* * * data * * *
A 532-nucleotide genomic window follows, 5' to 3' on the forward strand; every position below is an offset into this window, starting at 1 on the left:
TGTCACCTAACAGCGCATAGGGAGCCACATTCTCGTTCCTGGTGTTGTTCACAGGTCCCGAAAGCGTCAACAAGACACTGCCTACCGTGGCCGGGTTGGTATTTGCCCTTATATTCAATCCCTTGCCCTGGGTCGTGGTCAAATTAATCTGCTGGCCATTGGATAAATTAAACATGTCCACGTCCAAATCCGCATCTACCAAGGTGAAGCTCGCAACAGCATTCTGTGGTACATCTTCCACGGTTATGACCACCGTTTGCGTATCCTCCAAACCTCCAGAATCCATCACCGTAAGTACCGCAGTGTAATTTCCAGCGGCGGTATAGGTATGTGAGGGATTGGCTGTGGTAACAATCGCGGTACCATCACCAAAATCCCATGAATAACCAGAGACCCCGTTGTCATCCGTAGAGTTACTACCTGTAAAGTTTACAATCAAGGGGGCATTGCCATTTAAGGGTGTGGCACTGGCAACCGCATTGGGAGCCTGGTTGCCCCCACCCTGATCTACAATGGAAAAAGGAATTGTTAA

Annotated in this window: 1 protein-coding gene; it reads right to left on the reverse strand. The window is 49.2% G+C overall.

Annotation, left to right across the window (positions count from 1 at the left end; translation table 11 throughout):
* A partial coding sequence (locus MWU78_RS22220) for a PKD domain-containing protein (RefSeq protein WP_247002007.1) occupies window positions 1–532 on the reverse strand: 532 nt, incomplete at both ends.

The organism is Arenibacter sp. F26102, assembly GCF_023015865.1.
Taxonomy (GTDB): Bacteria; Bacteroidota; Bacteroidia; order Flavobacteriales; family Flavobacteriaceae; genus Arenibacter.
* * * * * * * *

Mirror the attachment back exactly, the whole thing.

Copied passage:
A 532-nucleotide genomic window follows, 5' to 3' on the forward strand; every position below is an offset into this window, starting at 1 on the left:
TGTCACCTAACAGCGCATAGGGAGCCACATTCTCGTTCCTGGTGTTGTTCACAGGTCCCGAAAGCGTCAACAAGACACTGCCTACCGTGGCCGGGTTGGTATTTGCCCTTATATTCAATCCCTTGCCCTGGGTCGTGGTCAAATTAATCTGCTGGCCATTGGATAAATTAAACATGTCCACGTCCAAATCCGCATCTACCAAGGTGAAGCTCGCAACAGCATTCTGTGGTACATCTTCCACGGTTATGACCACCGTTTGCGTATCCTCCAAACCTCCAGAATCCATCACCGTAAGTACCGCAGTGTAATTTCCAGCGGCGGTATAGGTATGTGAGGGATTGGCTGTGGTAACAATCGCGGTACCATCACCAAAATCCCATGAATAACCAGAGACCCCGTTGTCATCCGTAGAGTTACTACCTGTAAAGTTTACAATCAAGGGGGCATTGCCATTTAAGGGTGTGGCACTGGCAACCGCATTGGGAGCCTGGTTGCCCCCACCCTGATCTACAATGGAAAAAGGAATTGTTAA

Annotated in this window: 1 protein-coding gene; it reads right to left on the reverse strand. The window is 49.2% G+C overall.

Annotation, left to right across the window (positions count from 1 at the left end; translation table 11 throughout):
* A partial coding sequence (locus MWU78_RS22220) for a PKD domain-containing protein (RefSeq protein WP_247002007.1) occupies window positions 1–532 on the reverse strand: 532 nt, incomplete at both ends.

The organism is Arenibacter sp. F26102, assembly GCF_023015865.1.
Taxonomy (GTDB): Bacteria; Bacteroidota; Bacteroidia; order Flavobacteriales; family Flavobacteriaceae; genus Arenibacter.